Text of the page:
The Effects of Nicotine on Human and Microbial Cells

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Introduction to Nicotine

Nicotine(C10H14N2)is a naturally occurring true alkaloid molecule found in tobacco plants. An alkaloid is a class of organic nitrogenous compounds in plants that have prominent physiological impacts on humans. These include, but are not limited to, the inhibition and activation of enzymes, a pronounced effect on nucleic acid and protein synthesis, and effects on membrane structure and cytoskeletal structure and nerve transmission and induction.[1]Nicotine has gained notoriety in public life due to its addictive nature, which is a direct result of its agonistic behavior in the human brain and nervous system. Nicotine acts as a receptor agonist, a chemical that binds to a receptor and elicits a biological response.

Nicotine acts as an agonist to Nicotinic acetylcholine receptors, or nAChRs, a class of receptor polypeptides that respond to the neurotransmitter acetylcholine in the human body. Nicotine competitively binds to these receptors, as it mimics the effects of acetylcholine.[2][3][4]These receptors are found in both nervous systems in the human body, as well as muscles and tissues of the human body. They are the primary receptors at the neuromuscular junction in muscles and are the primary site of nerve and muscle communication. These receptors get their name from nicotine, as nicotine selectively binds to these nicotinic receptors rather than the other receptors in the area.

Nicotine is a stimulant, a class of substances that increase physiological and nervous activity in the body. Nicotine stimulates the central nervous system and in turn causes the body to release several neurotransmitters, such as dopamine, acetylcholine, serotonin, and norepinephrine.[5] However, nicotine only causes a brief uptick in neurotransmitter activity and presence; and the constant activation of these receptors and spike in neurotransmitter activity creates the need for more nicotine to be ingested to achieve the same effect due to a newly developed drug tolerance.[6] As nicotine stimulates the secretion of these neurotransmitters and receptor activity, the human body is trained to associate a pleasurable response with the usage of nicotine. This activation of the brain's reward pathways; coupled with the stimulation of the adrenal glands, helps create its addictive nature as we become more and more inclined to garner that positive physiological response.

Figure 1: A singular molecule of Nicotine. Nicotine is a naturally occurring true alkaloid found in tobacco. It consists of ten carbon atoms, fourteen hydrogen atoms, and two nitrogen atoms. Link:

Nicotine is most commonly absorbed through the lungs in the form of smoke, or through smokeless forms of absorption in mucous membranes in the mouth such as chewing tobacco. When used for smoking cessation purposes, or nicotine replacement therapy (NRT), it may be absorbed through buffered alkaline pH systems such as nicotine gum that allow for slower nicotine absorption through cell membranes due to a more gradual integration of nicotine into the bloodstream. Another NRT method, nicotine patches, can be absorbed through the skin in nicotine patches. However, the rate of release into the bloodstream is contingent on many factors, such as permeability of the skin, rate of diffusion, and the rate of nicotine absorption in differing transdermal systems. In consumption outside of NRT, nicotine is metabolized and absorbed very quickly in the body. For example, nicotine absorbed while smoking often reaches the brain in 10 to 20 seconds after the initial puff of a cigarette.[7][8][9]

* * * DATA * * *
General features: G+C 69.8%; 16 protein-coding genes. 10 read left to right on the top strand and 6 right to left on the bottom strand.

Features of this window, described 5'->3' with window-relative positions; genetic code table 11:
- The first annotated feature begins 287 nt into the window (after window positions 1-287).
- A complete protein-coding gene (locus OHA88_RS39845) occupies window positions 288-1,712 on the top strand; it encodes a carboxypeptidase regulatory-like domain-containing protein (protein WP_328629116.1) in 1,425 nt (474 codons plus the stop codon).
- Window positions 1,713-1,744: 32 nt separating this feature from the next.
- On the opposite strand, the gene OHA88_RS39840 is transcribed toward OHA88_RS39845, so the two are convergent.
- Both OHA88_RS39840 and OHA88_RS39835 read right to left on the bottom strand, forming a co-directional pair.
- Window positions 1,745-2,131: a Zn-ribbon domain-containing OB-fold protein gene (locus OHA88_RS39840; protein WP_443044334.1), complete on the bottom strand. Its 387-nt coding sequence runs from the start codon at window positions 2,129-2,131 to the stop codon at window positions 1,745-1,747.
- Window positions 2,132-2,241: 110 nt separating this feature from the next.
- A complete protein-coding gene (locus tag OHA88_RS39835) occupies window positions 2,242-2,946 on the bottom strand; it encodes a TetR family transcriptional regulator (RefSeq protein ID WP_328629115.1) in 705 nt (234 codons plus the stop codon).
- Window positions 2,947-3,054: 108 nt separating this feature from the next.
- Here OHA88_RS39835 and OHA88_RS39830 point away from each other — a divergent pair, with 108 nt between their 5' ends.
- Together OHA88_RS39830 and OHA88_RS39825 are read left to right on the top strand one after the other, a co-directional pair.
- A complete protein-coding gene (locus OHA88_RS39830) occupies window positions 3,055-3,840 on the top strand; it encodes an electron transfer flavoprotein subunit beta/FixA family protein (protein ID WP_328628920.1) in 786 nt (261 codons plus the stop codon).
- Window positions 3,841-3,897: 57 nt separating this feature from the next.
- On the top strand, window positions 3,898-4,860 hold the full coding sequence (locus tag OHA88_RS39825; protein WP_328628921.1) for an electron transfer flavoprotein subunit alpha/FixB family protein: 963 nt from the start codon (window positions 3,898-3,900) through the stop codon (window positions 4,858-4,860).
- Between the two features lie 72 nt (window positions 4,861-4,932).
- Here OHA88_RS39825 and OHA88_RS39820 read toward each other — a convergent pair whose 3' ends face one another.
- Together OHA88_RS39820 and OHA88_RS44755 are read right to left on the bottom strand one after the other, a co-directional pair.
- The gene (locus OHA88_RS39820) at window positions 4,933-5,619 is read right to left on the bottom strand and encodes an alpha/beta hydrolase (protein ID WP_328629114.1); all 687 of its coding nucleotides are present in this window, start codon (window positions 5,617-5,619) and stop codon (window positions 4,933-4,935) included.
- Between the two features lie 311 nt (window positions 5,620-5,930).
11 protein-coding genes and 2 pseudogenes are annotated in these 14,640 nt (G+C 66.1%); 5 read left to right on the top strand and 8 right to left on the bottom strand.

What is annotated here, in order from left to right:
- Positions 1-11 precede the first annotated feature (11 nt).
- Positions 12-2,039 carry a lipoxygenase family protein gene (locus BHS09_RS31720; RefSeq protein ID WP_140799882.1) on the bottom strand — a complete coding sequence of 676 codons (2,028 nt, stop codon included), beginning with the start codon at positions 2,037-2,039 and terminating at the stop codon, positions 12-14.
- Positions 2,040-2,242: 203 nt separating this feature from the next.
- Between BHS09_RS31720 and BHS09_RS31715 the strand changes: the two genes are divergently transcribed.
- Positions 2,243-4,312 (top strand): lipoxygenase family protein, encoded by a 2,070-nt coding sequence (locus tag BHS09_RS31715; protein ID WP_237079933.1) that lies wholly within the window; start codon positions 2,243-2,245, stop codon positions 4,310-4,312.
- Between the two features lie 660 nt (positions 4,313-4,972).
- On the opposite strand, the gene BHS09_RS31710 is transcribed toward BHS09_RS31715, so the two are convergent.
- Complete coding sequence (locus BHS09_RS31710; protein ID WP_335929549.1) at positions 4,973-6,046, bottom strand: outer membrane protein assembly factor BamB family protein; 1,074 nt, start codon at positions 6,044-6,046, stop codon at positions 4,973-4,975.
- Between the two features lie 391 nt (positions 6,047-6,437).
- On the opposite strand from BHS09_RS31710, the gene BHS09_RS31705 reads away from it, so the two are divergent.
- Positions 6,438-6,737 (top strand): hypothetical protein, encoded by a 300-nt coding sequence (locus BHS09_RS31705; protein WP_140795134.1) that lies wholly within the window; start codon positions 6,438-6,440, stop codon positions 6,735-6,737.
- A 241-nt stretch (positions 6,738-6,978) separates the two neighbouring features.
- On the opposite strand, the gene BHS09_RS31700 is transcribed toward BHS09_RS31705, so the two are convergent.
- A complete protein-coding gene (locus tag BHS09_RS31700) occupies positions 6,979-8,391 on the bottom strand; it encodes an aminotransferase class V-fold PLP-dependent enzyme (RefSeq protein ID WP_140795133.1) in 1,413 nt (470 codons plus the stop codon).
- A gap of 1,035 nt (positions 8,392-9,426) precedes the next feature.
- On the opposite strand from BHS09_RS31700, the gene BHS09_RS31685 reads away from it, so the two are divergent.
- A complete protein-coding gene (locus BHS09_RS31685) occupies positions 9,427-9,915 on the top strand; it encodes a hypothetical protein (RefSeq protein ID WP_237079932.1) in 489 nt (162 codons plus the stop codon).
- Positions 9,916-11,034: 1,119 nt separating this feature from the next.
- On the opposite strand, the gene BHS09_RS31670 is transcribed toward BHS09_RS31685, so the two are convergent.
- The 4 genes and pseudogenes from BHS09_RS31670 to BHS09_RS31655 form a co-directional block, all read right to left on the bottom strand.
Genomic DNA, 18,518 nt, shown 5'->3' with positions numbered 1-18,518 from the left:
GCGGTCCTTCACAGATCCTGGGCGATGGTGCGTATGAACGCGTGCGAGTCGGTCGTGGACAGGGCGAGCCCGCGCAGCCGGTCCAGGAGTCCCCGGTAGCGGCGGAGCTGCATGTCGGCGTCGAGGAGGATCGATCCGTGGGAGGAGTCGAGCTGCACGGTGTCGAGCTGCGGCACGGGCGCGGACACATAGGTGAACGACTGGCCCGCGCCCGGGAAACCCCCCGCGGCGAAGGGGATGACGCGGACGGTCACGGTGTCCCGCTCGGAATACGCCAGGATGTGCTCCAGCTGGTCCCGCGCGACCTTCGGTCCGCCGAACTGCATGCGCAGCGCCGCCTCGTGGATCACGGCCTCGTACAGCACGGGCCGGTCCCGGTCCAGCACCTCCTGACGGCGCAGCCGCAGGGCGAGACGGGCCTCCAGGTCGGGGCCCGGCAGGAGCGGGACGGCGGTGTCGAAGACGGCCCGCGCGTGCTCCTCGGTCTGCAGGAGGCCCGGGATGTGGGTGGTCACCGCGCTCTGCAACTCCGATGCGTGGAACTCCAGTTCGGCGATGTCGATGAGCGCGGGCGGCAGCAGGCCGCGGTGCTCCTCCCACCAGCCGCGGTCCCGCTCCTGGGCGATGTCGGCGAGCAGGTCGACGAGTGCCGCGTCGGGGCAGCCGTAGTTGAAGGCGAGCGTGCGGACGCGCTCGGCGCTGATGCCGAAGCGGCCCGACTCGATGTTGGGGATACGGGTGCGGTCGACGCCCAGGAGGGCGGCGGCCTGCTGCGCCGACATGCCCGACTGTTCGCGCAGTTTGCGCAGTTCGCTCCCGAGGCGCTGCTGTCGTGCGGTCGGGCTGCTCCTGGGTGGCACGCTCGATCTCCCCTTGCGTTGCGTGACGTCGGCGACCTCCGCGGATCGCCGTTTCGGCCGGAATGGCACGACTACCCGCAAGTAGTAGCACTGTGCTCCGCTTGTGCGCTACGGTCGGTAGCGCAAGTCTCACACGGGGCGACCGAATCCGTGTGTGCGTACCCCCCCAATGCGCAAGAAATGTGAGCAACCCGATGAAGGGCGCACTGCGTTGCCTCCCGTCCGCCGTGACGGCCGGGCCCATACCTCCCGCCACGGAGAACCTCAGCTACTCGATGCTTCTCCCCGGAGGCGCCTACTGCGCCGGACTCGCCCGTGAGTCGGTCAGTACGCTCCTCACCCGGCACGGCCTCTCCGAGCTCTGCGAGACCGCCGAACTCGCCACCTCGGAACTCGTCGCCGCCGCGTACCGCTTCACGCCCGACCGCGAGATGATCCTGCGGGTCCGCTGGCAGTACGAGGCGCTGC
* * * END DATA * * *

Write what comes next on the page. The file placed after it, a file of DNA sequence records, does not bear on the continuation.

This rapid absorption in turn creates behavioral reinforcement that is quick and easy to create, and this rapidity allows the user to modify the amount of nicotine absorbed, as well as the corresponding effects with the raised level of absorption. This method of modification makes smoking the most dependent form of nicotine addiction, as building tolerance coupled with the modification of intake rapidly accelerates the amount of nicotine needed to garner positive reinforcement. Nicotine absorption is largely dependent on pH. Nicotine has a pKa value of 8.0, making it a weak base. When nicotine is ionized, nicotine crosses membranes much slower than when in its unionized form. Therefore, depending on the method of nicotine consumption, the rate of absorption can be significantly faster or slower. For example, nicotine found in many standard American cigarettes is coupled with an acidic, flue-cured cigarette smoke (pH 5.5-6.0), which generates an ionized form of nicotine that will be slowly and minimally absorbed through the mouth, even if held there for a prolonged period.[10][11][12]

In comparison, nicotine coupled with air-cured tobacco smoke, the tobacco found in cigars and some European cigarettes is more basic (6.5 pH or higher), generating a considerable presence of unionized nicotine. Because the nicotine in this type of smoke is generally in its unionized state, it is more readily absorbed through the mouth, negating the necessity for nicotine exposure to the respiratory system for proper absorption. Due to the minimal absorption through the mouth when smoking standard American cigarettes, the integration of nicotine into the respiratory system is necessary for absorption. The aerial pathways found in the lungs and alveoli provide a large surface area and tight airways allowing for nicotine concentration to be evenly distributed throughout the respiratory tract.